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On September 20, 2013, Justice Edward Morgan of the Ontario Superior Court of Justice (the “ONSC“) released his decision in McAteer et al v. Attorney General of Canada, 2013 ONSC 5895 (“McAteer“).  McAteer involved a constitutional challenge to the citizenship oath requirement on the grounds that the requirement violates the constitutional protections of freedom of expression, freedom of religion, and equality that are  found in The Canadian Charter of Rights and Freedoms (the “Charter“).  Ultimately, while the ONSC determined that the citizenship oath requirement does indeed violate s. 2(b) of the Charter‘s right to freedom of expression, the ONSC ultimately found that the breach was justified under the reasonable limits test under s. 1.  The ONSC also held that the citizenship oath requirement does not breach either s. 2(a) or 15 of the Charter, which protect freedom of religion and equality.

In reaching its decision, the ONSC interpreted the citizenship oath’s references to the queen in a very different way than I think most people do.  It is this interpretation that is going to be the subject of this blog post, as I think the McAteer decision can provide some meaning and significance to potential oath takers.  (For those interested in reading a summary of how Justice Morgan analysed the Charter challenges, including his application of the Oakes test, I suggest you read this wonderfuly concise 12 paragraph summary.)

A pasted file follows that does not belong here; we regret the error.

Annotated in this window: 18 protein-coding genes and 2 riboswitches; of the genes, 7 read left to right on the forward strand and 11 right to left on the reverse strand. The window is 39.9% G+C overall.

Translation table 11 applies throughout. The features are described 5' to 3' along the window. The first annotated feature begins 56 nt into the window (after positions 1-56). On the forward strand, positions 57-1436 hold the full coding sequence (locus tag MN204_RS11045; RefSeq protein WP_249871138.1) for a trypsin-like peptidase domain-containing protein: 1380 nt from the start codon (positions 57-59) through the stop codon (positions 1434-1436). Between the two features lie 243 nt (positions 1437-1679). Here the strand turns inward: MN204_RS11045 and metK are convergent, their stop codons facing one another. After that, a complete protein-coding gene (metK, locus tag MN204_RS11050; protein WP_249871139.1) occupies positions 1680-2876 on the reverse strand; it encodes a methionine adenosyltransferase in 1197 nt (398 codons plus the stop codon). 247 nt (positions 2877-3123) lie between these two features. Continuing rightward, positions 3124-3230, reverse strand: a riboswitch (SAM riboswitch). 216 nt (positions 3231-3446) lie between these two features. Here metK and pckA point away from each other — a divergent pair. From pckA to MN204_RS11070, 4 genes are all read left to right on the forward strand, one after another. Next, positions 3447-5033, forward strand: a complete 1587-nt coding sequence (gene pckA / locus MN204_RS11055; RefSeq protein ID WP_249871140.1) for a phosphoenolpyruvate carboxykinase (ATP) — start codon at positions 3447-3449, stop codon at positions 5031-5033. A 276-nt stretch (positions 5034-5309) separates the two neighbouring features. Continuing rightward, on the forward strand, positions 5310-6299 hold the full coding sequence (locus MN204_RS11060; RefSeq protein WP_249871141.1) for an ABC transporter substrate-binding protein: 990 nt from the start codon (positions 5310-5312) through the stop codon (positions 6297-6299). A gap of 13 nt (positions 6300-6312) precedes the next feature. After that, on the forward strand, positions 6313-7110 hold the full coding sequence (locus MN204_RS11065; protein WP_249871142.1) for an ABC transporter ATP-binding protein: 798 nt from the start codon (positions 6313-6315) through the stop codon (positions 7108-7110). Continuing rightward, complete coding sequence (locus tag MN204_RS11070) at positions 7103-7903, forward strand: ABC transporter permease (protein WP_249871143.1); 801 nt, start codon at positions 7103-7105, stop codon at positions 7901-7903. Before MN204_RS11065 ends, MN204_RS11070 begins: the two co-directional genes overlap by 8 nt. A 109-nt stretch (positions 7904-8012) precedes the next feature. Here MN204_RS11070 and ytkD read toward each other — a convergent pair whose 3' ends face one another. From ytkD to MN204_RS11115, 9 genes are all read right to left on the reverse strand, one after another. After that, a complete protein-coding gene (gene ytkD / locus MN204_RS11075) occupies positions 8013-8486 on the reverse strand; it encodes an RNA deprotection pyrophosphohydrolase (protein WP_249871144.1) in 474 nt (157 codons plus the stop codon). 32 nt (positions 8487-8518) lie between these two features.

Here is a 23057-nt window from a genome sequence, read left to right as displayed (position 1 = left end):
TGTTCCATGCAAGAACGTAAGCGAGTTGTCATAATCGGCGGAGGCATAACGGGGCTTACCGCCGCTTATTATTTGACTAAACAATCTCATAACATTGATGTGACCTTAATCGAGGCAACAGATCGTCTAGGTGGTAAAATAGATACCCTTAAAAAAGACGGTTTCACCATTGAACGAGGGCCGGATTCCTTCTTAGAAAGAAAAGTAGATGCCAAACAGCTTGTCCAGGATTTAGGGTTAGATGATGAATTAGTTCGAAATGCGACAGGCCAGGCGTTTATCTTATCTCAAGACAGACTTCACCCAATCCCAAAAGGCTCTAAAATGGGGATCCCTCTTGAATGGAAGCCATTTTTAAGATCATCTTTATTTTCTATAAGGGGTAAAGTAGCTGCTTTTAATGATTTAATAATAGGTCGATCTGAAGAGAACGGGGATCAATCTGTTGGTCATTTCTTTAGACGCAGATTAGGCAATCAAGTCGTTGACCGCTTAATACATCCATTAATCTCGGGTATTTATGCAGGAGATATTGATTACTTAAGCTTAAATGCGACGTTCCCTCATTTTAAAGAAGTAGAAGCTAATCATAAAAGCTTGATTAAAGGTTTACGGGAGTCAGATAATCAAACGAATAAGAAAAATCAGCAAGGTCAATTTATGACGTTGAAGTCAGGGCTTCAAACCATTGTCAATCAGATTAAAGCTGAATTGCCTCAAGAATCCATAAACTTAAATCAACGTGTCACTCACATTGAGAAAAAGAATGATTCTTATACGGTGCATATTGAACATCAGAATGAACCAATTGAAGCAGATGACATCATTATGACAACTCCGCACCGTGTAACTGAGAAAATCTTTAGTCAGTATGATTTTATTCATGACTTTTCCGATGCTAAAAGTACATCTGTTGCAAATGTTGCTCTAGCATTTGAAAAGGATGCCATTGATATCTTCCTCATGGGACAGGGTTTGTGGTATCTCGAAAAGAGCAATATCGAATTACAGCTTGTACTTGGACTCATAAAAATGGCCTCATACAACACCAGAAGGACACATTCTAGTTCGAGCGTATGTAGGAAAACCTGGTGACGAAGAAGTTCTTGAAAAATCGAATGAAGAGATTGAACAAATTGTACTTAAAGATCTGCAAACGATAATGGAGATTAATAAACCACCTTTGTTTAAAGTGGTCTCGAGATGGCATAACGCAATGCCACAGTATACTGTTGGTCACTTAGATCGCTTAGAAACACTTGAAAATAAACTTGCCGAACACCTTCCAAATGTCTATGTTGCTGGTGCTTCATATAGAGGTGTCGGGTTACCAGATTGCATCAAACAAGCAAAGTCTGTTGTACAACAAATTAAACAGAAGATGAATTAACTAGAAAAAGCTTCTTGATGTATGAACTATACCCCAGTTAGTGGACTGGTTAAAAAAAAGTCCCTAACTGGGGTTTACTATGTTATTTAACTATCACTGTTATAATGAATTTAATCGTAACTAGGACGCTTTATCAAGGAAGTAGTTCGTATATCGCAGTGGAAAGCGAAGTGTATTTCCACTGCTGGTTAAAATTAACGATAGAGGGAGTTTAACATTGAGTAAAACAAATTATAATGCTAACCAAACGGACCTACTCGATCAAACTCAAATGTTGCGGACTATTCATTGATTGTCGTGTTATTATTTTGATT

The Citizenship Oath

Section 3(1)(c) of the Citizenship Act, RSC 195, c C-29 (the “Citizenship Act“), provides that:

Subject to this Act, a person is a citizen if the person has been granted or acquired citizenship pursuant to section 5 or 11 and,

 » Read more about: Ontario Superior Court upholds Constitutionality of Citizenship Oath Requirement  »